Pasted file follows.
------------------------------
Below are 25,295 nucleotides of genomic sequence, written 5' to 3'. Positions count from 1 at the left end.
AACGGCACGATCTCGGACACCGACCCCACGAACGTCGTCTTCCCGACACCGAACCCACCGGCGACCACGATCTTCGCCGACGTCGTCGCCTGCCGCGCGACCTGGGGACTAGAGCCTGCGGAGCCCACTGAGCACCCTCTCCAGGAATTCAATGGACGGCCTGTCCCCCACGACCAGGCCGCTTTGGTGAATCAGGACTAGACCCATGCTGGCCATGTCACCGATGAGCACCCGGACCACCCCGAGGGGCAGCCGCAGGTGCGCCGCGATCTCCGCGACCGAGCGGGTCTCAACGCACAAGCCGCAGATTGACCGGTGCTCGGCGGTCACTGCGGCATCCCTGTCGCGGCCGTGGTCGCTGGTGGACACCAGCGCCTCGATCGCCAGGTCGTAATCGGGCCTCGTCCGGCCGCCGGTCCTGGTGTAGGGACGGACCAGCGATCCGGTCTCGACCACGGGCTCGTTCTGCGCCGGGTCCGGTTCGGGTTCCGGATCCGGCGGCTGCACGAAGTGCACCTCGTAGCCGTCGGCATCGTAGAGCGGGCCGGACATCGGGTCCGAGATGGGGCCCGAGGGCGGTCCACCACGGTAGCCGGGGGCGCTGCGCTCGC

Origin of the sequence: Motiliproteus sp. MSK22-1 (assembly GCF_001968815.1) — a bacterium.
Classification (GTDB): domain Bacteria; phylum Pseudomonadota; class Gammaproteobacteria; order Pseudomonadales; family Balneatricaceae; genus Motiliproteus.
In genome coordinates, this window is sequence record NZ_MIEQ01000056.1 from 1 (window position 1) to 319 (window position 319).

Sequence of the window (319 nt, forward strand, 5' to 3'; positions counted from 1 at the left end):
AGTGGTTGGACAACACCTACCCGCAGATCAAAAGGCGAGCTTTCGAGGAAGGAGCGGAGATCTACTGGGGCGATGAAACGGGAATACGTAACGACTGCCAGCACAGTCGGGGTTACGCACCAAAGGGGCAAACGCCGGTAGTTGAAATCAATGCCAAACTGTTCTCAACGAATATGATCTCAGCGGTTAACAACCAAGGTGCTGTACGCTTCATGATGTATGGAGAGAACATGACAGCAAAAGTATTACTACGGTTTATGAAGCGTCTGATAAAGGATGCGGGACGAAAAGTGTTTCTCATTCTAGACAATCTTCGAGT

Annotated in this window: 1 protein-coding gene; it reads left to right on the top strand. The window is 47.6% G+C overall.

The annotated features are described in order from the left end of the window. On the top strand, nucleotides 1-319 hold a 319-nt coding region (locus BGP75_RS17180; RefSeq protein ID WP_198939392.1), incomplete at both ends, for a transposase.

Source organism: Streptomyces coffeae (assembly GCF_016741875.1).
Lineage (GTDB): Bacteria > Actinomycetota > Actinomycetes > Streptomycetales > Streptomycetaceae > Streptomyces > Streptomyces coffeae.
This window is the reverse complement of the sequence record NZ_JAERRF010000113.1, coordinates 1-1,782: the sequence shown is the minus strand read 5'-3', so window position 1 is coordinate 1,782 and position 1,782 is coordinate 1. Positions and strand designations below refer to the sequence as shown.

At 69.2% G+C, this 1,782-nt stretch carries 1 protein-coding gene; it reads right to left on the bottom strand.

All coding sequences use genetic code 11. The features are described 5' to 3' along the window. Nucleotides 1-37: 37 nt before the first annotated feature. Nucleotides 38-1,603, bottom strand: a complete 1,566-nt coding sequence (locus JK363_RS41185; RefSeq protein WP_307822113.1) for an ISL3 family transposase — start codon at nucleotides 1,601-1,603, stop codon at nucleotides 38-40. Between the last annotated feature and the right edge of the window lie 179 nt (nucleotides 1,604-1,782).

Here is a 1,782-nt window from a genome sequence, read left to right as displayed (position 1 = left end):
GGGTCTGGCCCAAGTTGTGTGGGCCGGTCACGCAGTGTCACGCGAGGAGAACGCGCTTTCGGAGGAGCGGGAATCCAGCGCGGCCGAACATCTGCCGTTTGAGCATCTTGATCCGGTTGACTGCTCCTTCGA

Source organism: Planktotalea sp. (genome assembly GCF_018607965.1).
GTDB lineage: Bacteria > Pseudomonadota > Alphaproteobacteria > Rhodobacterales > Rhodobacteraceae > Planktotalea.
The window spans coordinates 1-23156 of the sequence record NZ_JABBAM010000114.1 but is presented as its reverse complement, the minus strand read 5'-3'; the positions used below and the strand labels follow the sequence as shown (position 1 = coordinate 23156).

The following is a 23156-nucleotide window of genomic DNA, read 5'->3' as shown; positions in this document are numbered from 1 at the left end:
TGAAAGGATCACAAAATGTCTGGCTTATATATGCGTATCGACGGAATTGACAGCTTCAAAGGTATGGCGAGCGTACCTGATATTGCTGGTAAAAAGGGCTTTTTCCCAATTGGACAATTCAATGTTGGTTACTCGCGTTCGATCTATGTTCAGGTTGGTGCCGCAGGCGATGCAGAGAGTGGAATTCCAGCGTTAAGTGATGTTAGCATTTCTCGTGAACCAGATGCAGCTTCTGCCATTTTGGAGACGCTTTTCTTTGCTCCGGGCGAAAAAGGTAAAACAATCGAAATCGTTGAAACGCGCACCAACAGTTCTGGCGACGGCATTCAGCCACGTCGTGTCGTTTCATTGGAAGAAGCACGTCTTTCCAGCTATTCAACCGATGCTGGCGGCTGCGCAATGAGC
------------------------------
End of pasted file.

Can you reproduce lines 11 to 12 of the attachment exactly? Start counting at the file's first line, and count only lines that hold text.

Lineage (GTDB): Bacteria > Actinomycetota > Actinomycetes > Streptomycetales > Streptomycetaceae > Streptomyces > Streptomyces coffeae.
This window is the reverse complement of the sequence record NZ_JAERRF010000113.1, coordinates 1-1,782: the sequence shown is the minus strand read 5'-3', so window position 1 is coordinate 1,782 and position 1,782 is coordinate 1. Positions and strand designations below refer to the sequence as shown.